Security after the war on terror: Britain urged to give up on 'force projection'

The reach of British power: Time to reassess 'force projection'?
The reach of British power: Time to reassess 'force projection'?
Ian Dunt By

Britain must accept its failure to create stable democracies in the Middle East and move beyond its fixation on military intervention, a coalition of pressure groups has demanded.

A letter to the three main party leaders from groups including the British American Security Council and the Campaign Against the Arms Trade, seen by Politics.co.uk, also urges a much broader assessment of security risks to the UK, including environmental issues like flooding.

"The 'strategic pause' after this year's withdrawal from Afghanistan presents an ideal opportunity to examine the current UK approach, which has prioritised force projection and military intervention, given that such an approach has brought about neither the stable democracies that it had hoped to encourage nor the demise of jihadist insurgency and terrorism," the letter reads.

It also suggested the UK needed to be realistic about its military capacity in an age of spending cuts.


"There is a need to be honest about the UK's capability to contribute to tackling security challenges, and the government needs to be prepared to change its approach," it reads.

The groups urges ministers to take the opportunity of 2015's national security strategy review and the defence and security review to take a much broader view of the security threats to the UK.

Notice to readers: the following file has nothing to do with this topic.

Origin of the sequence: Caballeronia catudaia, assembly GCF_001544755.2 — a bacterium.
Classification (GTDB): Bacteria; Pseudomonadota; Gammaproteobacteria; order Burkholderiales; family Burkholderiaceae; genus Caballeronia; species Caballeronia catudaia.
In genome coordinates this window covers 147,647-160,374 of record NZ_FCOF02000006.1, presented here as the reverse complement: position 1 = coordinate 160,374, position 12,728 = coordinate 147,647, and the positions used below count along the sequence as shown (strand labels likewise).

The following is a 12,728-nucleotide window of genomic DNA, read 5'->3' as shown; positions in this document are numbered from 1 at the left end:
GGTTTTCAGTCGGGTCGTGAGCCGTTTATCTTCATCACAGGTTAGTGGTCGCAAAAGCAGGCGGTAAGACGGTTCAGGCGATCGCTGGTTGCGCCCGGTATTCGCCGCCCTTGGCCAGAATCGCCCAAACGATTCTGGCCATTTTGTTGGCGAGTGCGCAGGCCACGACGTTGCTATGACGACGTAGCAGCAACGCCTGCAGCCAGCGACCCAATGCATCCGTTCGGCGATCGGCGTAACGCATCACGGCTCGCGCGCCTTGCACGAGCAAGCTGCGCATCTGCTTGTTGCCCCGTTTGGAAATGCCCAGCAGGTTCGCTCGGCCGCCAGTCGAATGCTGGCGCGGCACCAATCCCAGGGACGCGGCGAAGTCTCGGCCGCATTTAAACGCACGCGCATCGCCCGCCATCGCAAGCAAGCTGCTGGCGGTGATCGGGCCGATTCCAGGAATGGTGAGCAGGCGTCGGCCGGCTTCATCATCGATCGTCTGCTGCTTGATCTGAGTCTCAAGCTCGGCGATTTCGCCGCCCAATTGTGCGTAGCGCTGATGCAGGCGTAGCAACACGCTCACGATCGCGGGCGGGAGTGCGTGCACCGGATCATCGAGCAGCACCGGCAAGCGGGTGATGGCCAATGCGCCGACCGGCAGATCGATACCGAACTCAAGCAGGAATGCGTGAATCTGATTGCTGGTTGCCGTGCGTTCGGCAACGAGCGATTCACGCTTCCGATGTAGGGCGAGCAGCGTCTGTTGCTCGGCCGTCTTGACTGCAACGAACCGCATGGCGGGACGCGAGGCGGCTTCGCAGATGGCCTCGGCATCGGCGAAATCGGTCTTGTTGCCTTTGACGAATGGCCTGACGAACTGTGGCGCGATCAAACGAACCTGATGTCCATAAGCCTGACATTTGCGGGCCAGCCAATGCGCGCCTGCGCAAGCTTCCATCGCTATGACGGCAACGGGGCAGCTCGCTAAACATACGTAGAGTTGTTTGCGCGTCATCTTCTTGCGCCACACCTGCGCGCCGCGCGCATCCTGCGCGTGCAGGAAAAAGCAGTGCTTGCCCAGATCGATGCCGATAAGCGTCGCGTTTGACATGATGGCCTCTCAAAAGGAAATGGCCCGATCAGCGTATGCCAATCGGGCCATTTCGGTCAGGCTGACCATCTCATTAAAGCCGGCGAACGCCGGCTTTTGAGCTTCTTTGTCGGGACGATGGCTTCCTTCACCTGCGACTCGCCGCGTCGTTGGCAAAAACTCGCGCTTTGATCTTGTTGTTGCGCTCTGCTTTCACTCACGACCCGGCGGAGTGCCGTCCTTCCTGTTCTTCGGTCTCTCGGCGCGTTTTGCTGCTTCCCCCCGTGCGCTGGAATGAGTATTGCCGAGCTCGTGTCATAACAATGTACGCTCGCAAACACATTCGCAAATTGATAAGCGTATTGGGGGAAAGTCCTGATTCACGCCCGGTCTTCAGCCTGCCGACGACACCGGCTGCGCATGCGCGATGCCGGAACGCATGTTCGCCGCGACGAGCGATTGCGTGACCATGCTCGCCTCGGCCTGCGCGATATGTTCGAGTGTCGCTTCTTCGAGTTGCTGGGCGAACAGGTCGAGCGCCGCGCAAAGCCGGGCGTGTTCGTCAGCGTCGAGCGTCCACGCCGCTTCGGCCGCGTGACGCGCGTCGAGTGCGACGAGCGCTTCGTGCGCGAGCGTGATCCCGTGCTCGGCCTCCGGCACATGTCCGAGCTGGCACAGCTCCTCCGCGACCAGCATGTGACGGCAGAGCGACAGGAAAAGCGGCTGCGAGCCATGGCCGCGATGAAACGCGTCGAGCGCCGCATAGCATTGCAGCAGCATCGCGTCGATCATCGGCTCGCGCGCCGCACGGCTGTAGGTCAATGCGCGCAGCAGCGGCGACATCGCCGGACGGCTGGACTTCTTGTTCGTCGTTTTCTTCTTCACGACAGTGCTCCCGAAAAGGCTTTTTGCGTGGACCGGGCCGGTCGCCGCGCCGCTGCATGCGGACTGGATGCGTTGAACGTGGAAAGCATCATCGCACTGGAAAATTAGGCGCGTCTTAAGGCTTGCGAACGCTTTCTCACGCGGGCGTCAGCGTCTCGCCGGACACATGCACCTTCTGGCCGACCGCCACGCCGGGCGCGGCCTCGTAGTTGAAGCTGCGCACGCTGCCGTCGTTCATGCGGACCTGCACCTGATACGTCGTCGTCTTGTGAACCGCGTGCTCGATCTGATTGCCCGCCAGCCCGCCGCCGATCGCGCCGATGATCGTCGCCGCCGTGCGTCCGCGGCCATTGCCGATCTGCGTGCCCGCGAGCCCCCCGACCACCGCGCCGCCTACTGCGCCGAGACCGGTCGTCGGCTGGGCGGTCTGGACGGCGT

"A premature review could see spending commitments made that are inappropriate to meeting today's and the future's security challenges, particularly if these challenges require the reallocation of resources from the Ministry of Defence to other departments, for example from developing new nuclear-armed submarines or building and operating new aircraft carriers towards environmental work to minimise flood risks or greater support for renewable energy development," the letter says.

"We are concerned by the implication in the government response that the main focus of public engagement should be to 'increase popular support' for the current military priorities.

"The review should look at all kinds of threats to UK security, not only those which are military.

"There should be no presumption that the solutions to the threats it identifies are military or that the Ministry of Defence should take the lead in tackling them. "

The letter was signed by representatives of GreenPeace, CND, War on Want and the World Development Movement, among others.

Jon Thompson, the Ministry of Defence's top civil servant, raised eyebrows last month when he revealed that the reviews were being guided by "60-or-so questions that need to be explored".

He added: "Some of those arise from the Arab spring and one of those is: do we need some kind of long-term military base the other side of Suez, for example."

This prompted complaints - reiterated in the letter from campaigners - that the process is being conducted in an opaque manner.

Shadow defence secretary Vernon Coaker put in a freedom of information request to make the questions public and urged the coalition to lift the "shroud of secrecy" over the process.

The demand for transparency is particularly acute given the reviews will not be published until after the election, when Labour may be back in power.

"So far, the strategic defence and security review planned for 2015 has been shrouded in secrecy," he said.

"The government should publish the questions it has set and encourage much wider involvement in discussions."

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